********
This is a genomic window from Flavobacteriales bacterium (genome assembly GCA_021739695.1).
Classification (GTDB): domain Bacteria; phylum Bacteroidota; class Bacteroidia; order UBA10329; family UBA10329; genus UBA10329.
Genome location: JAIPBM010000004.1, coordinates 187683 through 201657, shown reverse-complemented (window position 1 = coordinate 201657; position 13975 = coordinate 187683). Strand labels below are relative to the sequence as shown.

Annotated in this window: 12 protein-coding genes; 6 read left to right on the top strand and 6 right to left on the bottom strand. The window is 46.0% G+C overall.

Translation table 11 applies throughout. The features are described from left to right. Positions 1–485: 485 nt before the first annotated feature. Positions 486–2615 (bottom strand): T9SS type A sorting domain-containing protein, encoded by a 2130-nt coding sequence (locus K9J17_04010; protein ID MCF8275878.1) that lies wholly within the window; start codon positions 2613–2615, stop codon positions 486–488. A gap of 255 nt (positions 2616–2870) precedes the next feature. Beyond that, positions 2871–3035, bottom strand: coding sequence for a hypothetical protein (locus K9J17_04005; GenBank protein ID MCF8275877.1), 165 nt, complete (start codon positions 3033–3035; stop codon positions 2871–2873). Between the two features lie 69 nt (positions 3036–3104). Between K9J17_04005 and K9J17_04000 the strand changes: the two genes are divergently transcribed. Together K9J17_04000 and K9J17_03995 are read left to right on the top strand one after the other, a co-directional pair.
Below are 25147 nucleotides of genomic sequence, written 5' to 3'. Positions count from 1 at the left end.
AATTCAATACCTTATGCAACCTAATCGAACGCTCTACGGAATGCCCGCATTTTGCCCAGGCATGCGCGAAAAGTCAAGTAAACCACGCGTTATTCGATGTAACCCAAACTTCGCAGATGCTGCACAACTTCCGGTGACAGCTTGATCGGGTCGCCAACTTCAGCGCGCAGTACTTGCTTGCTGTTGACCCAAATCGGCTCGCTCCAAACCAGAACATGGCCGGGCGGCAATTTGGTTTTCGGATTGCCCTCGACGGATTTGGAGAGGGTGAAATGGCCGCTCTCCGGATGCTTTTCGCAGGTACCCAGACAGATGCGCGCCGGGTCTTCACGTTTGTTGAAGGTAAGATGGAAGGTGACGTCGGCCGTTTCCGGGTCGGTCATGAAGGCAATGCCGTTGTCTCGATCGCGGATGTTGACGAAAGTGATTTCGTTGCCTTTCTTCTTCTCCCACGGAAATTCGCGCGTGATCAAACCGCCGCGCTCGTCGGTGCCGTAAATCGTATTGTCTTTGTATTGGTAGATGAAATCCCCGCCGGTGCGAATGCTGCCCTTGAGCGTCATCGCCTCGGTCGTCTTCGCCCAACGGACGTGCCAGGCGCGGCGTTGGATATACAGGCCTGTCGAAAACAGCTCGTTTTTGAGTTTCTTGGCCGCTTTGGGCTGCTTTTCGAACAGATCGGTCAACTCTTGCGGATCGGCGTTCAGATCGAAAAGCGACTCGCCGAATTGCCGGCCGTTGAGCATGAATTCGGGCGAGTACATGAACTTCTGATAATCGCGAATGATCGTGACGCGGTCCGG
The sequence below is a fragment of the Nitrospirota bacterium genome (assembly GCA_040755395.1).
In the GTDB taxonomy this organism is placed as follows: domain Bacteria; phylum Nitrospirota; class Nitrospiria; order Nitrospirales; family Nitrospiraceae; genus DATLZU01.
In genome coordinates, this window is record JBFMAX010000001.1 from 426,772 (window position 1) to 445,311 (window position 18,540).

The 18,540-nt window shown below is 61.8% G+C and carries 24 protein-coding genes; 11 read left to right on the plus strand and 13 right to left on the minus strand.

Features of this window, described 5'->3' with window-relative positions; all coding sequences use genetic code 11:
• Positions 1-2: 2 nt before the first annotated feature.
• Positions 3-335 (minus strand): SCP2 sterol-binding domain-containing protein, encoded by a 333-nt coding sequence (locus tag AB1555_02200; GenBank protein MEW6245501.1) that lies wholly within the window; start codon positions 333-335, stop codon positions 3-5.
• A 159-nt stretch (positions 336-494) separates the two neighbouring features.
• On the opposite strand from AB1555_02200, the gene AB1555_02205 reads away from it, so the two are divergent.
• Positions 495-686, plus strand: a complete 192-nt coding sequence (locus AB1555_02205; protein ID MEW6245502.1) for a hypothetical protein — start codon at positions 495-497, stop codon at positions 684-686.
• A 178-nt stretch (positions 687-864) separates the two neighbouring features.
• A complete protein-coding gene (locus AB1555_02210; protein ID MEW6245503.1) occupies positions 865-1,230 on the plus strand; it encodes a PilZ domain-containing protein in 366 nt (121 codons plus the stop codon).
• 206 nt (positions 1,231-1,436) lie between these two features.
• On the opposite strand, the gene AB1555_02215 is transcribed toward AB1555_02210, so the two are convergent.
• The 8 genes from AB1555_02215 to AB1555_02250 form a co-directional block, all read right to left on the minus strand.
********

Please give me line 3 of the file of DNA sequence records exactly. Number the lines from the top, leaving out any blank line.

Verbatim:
Genome location: JAIPBM010000004.1, coordinates 187683 through 201657, shown reverse-complemented (window position 1 = coordinate 201657; position 13975 = coordinate 187683). Strand labels below are relative to the sequence as shown.